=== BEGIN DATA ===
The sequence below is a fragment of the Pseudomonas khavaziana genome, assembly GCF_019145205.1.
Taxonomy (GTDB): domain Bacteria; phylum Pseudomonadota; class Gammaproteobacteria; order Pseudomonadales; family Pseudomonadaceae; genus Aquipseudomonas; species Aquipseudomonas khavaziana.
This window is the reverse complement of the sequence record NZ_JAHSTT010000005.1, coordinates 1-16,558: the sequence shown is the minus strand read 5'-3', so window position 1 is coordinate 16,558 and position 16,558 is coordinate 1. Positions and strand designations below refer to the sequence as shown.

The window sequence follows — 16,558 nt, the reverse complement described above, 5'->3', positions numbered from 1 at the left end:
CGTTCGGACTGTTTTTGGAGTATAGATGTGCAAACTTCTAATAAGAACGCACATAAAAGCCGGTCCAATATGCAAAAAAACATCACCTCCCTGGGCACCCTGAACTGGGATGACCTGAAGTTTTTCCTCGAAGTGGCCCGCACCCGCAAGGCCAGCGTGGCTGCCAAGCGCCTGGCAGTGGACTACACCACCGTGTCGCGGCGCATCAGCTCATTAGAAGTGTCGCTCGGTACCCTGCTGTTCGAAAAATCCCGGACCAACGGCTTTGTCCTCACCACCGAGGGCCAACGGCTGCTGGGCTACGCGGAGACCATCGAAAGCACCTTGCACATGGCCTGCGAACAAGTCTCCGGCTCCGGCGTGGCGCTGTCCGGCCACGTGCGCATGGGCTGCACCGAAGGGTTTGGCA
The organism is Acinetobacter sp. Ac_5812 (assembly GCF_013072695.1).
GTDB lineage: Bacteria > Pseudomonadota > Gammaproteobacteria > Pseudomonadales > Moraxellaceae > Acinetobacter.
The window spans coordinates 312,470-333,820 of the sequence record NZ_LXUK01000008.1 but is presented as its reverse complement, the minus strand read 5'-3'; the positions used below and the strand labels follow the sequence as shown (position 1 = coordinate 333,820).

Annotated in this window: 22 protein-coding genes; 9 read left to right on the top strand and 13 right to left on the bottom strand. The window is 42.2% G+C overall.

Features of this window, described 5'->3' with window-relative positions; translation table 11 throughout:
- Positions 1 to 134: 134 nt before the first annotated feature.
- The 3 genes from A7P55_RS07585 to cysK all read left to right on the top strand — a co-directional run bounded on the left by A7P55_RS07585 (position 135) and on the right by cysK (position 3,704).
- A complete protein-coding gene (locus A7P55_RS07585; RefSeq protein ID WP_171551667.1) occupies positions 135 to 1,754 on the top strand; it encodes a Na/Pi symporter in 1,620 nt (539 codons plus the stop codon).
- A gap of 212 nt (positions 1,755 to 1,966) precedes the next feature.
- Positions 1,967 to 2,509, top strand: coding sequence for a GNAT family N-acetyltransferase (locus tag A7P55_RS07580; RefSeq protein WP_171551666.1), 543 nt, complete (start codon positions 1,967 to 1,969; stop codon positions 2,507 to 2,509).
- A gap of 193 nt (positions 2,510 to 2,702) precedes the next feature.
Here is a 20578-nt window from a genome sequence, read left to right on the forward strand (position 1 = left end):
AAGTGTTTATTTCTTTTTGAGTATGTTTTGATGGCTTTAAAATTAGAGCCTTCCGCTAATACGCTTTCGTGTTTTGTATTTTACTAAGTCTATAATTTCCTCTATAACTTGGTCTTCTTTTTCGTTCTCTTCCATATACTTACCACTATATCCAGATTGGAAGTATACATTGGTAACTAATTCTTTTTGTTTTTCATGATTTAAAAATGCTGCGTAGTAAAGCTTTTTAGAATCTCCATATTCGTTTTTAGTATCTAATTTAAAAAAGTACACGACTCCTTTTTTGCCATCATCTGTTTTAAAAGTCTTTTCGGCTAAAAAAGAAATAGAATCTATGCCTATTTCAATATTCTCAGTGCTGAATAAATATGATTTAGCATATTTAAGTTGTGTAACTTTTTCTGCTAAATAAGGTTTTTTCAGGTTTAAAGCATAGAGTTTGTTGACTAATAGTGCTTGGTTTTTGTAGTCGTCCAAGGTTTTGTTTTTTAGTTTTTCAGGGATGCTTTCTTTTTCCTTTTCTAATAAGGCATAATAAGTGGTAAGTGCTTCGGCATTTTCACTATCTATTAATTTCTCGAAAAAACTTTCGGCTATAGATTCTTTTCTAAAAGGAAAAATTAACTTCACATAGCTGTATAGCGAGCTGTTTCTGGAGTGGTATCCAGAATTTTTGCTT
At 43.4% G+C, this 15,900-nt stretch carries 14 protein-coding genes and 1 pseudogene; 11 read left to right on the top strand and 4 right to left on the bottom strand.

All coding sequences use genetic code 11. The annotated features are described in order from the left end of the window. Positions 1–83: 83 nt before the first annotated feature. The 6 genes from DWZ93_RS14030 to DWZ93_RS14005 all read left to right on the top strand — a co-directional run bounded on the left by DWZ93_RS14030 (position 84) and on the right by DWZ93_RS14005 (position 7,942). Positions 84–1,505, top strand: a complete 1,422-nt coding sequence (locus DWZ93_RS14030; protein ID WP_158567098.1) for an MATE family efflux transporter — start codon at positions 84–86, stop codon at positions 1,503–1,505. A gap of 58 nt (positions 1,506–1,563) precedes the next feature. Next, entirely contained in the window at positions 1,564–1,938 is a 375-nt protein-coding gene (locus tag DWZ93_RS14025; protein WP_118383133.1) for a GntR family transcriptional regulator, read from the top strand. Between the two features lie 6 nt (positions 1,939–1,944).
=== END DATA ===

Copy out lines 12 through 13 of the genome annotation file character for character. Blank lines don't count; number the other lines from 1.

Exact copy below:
- The 3 genes from A7P55_RS07585 to cysK all read left to right on the top strand — a co-directional run bounded on the left by A7P55_RS07585 (position 135) and on the right by cysK (position 3,704).
- A complete protein-coding gene (locus A7P55_RS07585; RefSeq protein ID WP_171551667.1) occupies positions 135 to 1,754 on the top strand; it encodes a Na/Pi symporter in 1,620 nt (539 codons plus the stop codon).